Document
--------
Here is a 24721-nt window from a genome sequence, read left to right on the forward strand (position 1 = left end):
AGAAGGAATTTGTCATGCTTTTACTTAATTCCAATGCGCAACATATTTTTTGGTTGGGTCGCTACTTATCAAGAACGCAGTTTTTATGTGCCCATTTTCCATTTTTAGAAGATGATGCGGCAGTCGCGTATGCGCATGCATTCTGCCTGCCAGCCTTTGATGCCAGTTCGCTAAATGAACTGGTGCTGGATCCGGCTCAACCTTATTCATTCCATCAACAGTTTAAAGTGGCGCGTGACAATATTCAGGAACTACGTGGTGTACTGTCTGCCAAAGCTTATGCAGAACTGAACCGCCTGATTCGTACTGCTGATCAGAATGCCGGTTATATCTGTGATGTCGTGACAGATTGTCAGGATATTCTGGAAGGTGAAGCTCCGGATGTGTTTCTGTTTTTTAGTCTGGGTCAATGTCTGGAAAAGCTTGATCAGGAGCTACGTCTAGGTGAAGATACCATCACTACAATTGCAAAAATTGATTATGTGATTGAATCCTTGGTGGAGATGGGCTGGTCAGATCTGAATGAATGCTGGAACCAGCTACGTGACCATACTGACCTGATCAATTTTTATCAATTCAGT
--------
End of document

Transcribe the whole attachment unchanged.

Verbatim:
Here is a 24721-nt window from a genome sequence, read left to right on the forward strand (position 1 = left end):
AGAAGGAATTTGTCATGCTTTTACTTAATTCCAATGCGCAACATATTTTTTGGTTGGGTCGCTACTTATCAAGAACGCAGTTTTTATGTGCCCATTTTCCATTTTTAGAAGATGATGCGGCAGTCGCGTATGCGCATGCATTCTGCCTGCCAGCCTTTGATGCCAGTTCGCTAAATGAACTGGTGCTGGATCCGGCTCAACCTTATTCATTCCATCAACAGTTTAAAGTGGCGCGTGACAATATTCAGGAACTACGTGGTGTACTGTCTGCCAAAGCTTATGCAGAACTGAACCGCCTGATTCGTACTGCTGATCAGAATGCCGGTTATATCTGTGATGTCGTGACAGATTGTCAGGATATTCTGGAAGGTGAAGCTCCGGATGTGTTTCTGTTTTTTAGTCTGGGTCAATGTCTGGAAAAGCTTGATCAGGAGCTACGTCTAGGTGAAGATACCATCACTACAATTGCAAAAATTGATTATGTGATTGAATCCTTGGTGGAGATGGGCTGGTCAGATCTGAATGAATGCTGGAACCAGCTACGTGACCATACTGACCTGATCAATTTTTATCAATTCAGT